Voters were passionate and willing to wait in line during the final days of early voting in the U.S. Senate runoff between Sen. Raphael Warnock and challenger Herschel Walker despite the shorter window for casting a ballot.
The voting process for the runoff was changed under 2021’s Senate Bill 202 and is four weeks after the general election instead of nine weeks. That meant only five mandatory days of statewide in-person early voting and far less time to request and return an absentee ballot.
All 159 counties began early voting Nov. 28, though some allowed Saturday voting on Nov. 26 after Democratic groups sued over the state’s interpretation of a law dealing with early voting after a holiday.
On the final day of in-person voting Dec. 2, the Georgia Secretary of State’s Office reported a record-shattering 353,000 Georgians cast their ballots, as voters in some metro Atlanta counties waited in line well past 7 p.m.
As of Friday, Dec. 2, 1,852,576 people had participated in the runoff between incumbent Sen. Raphael Warnock and Republican Herschel Walker, according to the state’s absentee voter file. That included 136,156 mail-in ballots and 1,712,658 in person.
The electorate is at least 31.9% Black, much higher than this point in the general election and more than the share of registered Black voters.
And heading into the election on Tuesday, Dec. 6, there are still close to 90k absentee ballots that can be mailed back. Polling places for the election are listed here.
Voters who participated in the early voting period shared their thoughts with GPB News reporters.
For Pedro Martinez, the “why” of voting yet another time in the Senate election was about as basic as it could get.
“Well, in my case, I grew up under dictatorships, you know,” he said. “And I appreciate democracy very much. And I will fight for it till the end.”
As for what they were voting for this time, both were clear.
“The issue of abortion; I think that’s very important right now,” Pedro Martinez said, before his wife continued.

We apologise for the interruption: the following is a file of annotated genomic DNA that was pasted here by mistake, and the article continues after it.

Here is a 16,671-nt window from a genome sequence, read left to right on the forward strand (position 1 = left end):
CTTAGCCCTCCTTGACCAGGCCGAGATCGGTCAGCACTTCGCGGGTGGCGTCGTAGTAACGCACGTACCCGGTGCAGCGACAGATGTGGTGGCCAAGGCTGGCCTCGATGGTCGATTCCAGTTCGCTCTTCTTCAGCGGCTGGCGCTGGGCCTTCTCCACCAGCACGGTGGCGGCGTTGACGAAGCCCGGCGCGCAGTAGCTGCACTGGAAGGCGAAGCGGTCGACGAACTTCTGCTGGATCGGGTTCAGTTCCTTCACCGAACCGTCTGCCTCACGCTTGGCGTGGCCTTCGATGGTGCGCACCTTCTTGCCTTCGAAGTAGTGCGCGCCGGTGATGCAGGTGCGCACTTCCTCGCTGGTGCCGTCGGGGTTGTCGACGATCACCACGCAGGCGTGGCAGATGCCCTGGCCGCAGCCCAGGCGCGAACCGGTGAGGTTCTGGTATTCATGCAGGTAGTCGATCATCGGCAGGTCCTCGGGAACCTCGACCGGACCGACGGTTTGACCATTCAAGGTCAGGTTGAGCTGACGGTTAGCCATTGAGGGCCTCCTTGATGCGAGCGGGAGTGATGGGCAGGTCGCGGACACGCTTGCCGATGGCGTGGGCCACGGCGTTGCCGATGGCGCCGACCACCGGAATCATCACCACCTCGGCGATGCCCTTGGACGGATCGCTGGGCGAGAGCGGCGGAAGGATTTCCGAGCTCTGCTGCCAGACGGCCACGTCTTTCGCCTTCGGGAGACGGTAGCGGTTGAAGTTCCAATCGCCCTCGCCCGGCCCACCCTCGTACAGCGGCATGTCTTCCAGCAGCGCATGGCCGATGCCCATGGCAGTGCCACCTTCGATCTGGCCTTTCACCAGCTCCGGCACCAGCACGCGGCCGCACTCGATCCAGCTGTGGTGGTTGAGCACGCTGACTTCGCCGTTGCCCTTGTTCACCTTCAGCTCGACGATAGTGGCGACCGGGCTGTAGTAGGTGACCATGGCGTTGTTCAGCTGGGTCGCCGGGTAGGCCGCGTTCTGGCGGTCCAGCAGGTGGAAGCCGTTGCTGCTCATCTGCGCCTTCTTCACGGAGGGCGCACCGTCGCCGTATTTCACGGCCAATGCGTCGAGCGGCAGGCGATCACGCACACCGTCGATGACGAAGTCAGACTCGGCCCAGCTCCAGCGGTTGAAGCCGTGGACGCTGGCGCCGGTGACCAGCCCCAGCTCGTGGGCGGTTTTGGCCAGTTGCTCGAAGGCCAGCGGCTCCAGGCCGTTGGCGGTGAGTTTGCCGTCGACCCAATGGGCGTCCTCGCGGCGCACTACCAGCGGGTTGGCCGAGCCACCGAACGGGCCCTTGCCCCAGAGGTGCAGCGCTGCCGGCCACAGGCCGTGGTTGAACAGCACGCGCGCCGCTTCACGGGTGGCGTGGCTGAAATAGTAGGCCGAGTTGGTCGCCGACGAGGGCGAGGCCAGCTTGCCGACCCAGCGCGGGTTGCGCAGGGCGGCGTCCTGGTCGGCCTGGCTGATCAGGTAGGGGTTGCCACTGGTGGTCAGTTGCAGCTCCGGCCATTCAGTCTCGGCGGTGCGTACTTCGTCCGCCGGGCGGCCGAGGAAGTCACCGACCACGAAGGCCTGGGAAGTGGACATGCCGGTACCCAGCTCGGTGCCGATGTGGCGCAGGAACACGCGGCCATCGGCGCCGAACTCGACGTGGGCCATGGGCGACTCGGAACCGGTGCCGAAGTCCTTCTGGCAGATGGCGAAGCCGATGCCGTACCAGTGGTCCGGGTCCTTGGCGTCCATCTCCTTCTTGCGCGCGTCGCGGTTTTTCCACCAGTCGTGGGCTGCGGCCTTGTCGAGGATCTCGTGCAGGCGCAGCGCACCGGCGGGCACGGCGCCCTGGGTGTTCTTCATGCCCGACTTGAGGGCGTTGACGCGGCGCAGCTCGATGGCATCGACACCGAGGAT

“I think it’s a personal choice and it should be not left to the politicians, but between a person, their family, their relationship with their superior being, if they choose to have that rule,” Nancy Martinez said. “But certainly not a politician.”
Both said the threat to abortion rights is something they talk about a lot in their social circles.
“Oh, yeah, yeah, definitely,” Nancy Martinez said. “I have three daughters. And as it stands, I had more rights growing up than they did, and that’s really bothersome.”
The line to vote on Thursday at the Bibb County Board of Elections was dominated largely by seniors. That tracked with statewide numbers where thus far, about 75% of voters have been over the age of 50. Just over 40% have been over the age of 65.
That included Barbara Davis, who, having recently had hip surgery, was shaky on her legs on her way back to a maroon Buick in the parking lot, where her longtime friend Melanie Patten waited.
“I was going to vote today, but the line is so long, so I’m going to try to make it here early tomorrow,” Patten said. Davis had the benefit of a shorter line due to her new hip. For the rest, like Patten, it was a 40-minute process from start to finish.
But, Patten said, she has a plan to cast her ballot in the Senate runoff.
“Yes, I do — and I definitely will be voting,” she said. “Because it needs to be done. It needs to be done. Definitely. I’m voting for change.”
From the back seat, Davis said she wanted to see more people take action like she did.
“We need to get more people out here to vote,” she said. “Think about all these that got killed for us to have these rights to do these things.”
Making good on the sacrifices of those that came before her was top of mind for Angie Scott in Savannah.
“I want to make sure that we have representation that takes into consideration our issues in a real and authentic way,” she said.
“It doesn’t matter to me that Democrats have already taken the Senate. We still want to make sure that we have laws moving forward that are in our best interest.”
Like Scott, Philip Vickers still voted even though the Georgia seat no longer figures into the balance of Senate control.
“I don’t really have much against Warnock,” Vickers said. “He seems like an okay guy to me, but he just votes with Schumer and Biden and Pelosi just because they’re backing it.”
For Vickers, the recent federal infrastructure law still grates on his nerves.
“That includes payments for stadiums and and things that aren’t related to infrastructure directly,” he said. “That really bothers me. I wish that was illegal.”’
And so Vickers voted for Herschel Walker who, he said, he trusts won’t vote in lockstep with Democrats.
The U.S. runoff election is Tuesday, Dec. 6, 2022, and polling places are open in all Georgia counties. To find your polling place, click here. For voter guides, election stories and live results from the Associated Press on election night, visit GPB.org/Elections.
“This story comes to Intown/Reporter through a reporting partnership with GPB News, a non-profit newsroom covering the state of Georgia.